RoboCop (2014) – Review

2 Stars

The self-important and over-long reboot of Paul Verhoeven’s 1987 sci-fi hit is a big letdown. It starts promisingly with a satirical news program showcasing drone technology being applied as a military ground force in Tehran. A group of martyrs attacks the robot army in an attempt to gain attention from the news crew broadcasting live from the hot-zone. This title sequence is so captivating and realistic it feels like it could have escaped from the hands of Paul Greengrass or Neill Blomkamp. Unfortunately it’s all down-hill from there on, as the story takes familiar elements and bits of dialogue while recycling them into an on the nose diatribe about drone warfare and the consequences of taking responsibility out of human hands and putting faith into machines.

Detroit Detective Alex Murphy (Joel Kinnaman) is on the case of a criminal mastermind who has police in his pocket and the city scared of his murderous wrath. Betrayed by his own men, Murphy is mortally wounded in a car-bomb explosion outside his residence. Turns out the rogue cop is the perfect fit for a special operation that turns him into RoboCop. Omnicorp CEO Richard Sellers (Michael Keaton) is intent on using the ‘robot solider’ technology being employed abroad as an alternative to a living police force roaming the streets of Detroit. In stark opposition to Sellers ambitious plan is a conservative congressman, who rallies behind ‘The Dryfuss Act’, a law stating that humans must be behind life or death decision in the civilian sector.

Looking for a way to circumvent the law, Sellers employees OmniCorp’s top scientist Dr. Dennett Norton (Gary Oldman), to create a beatcop combining human and machine elements, but relatable enough to be “sold” to the American public. Running concurrent to these corporate political agendas is a seemingly endless series of scenes that alternate between RoboCop training and acting hot/cold to his (for all purposes) widowed wife and orphaned child.

This movie features an exceptionally talented cast who all turn in strong performances. Joel Kinnaman, lean and lanky dons the suit, his intense scowl and jaw line are necessary requirements for the role. Michael Keaton and Gary Oldman are nicely counter-balanced, the battle between commerce and ideology is amplified by Keaton’s trademark manic energy against Oldman’s reserved thoughtful and remorseful doctor/creator.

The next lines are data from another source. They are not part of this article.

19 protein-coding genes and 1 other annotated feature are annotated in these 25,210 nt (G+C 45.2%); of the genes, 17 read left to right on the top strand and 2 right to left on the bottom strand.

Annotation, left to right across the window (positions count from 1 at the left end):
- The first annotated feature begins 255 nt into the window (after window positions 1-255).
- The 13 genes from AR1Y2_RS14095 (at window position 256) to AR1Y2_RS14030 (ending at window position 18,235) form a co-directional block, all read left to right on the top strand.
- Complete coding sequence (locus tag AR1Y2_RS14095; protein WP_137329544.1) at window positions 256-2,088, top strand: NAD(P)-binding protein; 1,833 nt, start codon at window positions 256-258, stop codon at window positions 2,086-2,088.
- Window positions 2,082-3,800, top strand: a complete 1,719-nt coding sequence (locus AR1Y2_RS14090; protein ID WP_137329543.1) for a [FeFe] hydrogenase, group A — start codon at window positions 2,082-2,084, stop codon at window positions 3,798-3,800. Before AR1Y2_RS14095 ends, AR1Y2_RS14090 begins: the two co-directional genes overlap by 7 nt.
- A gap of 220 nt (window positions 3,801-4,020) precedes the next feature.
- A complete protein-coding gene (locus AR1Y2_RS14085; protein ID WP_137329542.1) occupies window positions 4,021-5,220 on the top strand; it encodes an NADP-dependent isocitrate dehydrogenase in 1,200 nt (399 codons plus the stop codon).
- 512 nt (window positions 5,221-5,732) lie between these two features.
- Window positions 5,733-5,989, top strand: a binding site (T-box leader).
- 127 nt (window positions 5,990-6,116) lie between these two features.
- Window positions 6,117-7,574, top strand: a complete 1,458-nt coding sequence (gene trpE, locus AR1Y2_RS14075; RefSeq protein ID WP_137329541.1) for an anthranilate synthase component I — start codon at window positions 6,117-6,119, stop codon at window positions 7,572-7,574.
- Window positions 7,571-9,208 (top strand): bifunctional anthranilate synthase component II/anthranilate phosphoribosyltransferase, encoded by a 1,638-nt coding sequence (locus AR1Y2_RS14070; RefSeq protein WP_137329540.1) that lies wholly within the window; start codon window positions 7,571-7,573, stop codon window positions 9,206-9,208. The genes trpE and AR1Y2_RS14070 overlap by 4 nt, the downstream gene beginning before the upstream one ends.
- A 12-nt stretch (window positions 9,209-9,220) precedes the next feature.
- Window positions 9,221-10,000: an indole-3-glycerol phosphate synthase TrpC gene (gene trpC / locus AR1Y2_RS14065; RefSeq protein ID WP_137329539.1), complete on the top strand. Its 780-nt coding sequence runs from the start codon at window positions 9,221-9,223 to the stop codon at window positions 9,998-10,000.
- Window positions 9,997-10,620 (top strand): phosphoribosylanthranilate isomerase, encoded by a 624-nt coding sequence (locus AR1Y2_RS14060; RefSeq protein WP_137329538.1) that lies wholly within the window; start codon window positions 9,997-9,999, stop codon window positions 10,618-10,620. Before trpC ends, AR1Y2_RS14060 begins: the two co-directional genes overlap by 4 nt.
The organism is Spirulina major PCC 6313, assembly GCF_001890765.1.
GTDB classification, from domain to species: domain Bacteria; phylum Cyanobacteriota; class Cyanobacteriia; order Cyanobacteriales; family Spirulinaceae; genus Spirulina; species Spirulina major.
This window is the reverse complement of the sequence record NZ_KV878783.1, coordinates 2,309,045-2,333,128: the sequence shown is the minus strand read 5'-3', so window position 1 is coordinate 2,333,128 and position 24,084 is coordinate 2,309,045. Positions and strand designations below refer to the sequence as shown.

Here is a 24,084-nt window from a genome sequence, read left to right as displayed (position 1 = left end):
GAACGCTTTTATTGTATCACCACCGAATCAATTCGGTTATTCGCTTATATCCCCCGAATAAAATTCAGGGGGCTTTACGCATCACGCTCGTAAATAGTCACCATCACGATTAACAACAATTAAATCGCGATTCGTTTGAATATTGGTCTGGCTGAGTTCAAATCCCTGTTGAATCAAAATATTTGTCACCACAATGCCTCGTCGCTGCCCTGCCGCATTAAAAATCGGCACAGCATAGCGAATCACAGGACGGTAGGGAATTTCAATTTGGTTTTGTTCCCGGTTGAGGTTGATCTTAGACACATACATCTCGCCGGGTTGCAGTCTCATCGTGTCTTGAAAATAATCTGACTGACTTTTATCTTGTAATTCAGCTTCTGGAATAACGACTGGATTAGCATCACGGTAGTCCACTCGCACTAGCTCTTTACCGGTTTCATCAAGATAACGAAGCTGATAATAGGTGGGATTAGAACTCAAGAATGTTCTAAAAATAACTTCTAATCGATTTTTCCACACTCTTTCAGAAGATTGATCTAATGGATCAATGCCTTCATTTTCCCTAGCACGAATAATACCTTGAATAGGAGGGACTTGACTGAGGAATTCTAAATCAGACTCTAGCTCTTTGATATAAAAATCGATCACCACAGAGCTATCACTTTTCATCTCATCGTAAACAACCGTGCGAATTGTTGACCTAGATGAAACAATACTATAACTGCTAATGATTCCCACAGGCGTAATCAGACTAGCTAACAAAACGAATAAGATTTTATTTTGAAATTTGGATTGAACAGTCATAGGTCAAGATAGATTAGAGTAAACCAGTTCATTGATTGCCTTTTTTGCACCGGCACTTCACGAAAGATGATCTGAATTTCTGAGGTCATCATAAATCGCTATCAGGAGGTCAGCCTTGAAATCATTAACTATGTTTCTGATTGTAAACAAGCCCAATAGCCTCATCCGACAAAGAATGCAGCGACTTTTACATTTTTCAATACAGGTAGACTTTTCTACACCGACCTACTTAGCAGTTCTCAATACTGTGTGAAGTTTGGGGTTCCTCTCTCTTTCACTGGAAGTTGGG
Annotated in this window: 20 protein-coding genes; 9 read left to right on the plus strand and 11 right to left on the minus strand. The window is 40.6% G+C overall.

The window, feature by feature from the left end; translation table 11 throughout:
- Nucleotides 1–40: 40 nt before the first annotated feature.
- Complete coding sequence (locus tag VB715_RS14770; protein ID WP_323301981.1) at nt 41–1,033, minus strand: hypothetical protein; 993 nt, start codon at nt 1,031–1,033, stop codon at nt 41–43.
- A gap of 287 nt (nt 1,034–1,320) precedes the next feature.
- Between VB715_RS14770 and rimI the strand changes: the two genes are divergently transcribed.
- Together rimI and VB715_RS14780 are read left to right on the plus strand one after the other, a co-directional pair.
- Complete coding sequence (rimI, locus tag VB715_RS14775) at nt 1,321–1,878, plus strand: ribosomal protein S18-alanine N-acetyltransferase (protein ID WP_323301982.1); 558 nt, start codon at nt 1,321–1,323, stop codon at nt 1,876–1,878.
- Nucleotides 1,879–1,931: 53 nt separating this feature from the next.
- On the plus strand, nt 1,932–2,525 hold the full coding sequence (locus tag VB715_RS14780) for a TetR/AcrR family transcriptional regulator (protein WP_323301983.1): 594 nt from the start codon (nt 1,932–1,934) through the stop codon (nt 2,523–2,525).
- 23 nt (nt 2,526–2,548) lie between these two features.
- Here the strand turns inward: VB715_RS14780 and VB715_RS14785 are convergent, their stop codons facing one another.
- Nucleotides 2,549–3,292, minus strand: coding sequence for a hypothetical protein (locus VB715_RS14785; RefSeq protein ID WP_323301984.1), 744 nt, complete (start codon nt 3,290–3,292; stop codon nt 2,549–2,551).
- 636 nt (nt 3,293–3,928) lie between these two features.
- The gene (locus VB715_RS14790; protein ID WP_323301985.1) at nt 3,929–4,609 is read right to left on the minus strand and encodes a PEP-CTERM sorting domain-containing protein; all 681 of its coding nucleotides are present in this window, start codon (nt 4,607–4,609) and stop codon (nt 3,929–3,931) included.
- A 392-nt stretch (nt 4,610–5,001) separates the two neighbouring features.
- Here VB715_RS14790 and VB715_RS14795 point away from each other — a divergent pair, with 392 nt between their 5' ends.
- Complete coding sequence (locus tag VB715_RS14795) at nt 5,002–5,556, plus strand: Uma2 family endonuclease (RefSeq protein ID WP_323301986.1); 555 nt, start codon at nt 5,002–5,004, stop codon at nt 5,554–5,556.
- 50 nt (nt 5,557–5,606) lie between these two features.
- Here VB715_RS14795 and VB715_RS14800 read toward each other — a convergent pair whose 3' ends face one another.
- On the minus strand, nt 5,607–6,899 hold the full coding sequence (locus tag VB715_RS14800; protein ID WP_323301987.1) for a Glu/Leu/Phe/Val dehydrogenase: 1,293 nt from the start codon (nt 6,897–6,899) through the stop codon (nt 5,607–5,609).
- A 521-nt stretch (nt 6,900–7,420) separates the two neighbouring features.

RoboCop is snazzy looking with a few action beats that really scores, but the human element dealing with the effects on Murphy’s wife and son stop the film cold. I applaud the filmmaker for attempting to reach for a deeper level than the surface value of the property would suggest, but it falls flat too often and the villain is more an afterthought than a memorable foe. All the elements are present to have produced a rollicking good-time at the movies. Paul Verhoeven infused a satirical edge with hard violence to craft a film that was groundbreaking in it’s tonal shifts and radical in ideas, namely a striking police force, corporations owning law-enforcement a internal and physical struggle of man vs. machine.

I could fill this whole column with a compare and contrast article between the original and this reboot, but alas the day doesn’t permit such dalliances. I will point out the mistake made in the scripting; by giving Murphy sensitivity and then turning him un-apathetic towards his family, makes the character an overly conflicted bore. Verhoeven’s film treated RoboCop/Murphy like a Frankenstein monster, banished from his wife who considered his metal resurrection an abomination.

Robocop is a deadly serious affair, lacking wit or a sense of humor, and neutered to meet the requirements of a studio mandated PG-13 rating. On the plus side Basil Poledouris’ thunderous theme music is recycled in the new score. This isn’t a terrible film, just a terrible missed opportunity.

Director: José Padilha
Stars: Joel Kinnaman, Gary Oldman, Michael Keaton

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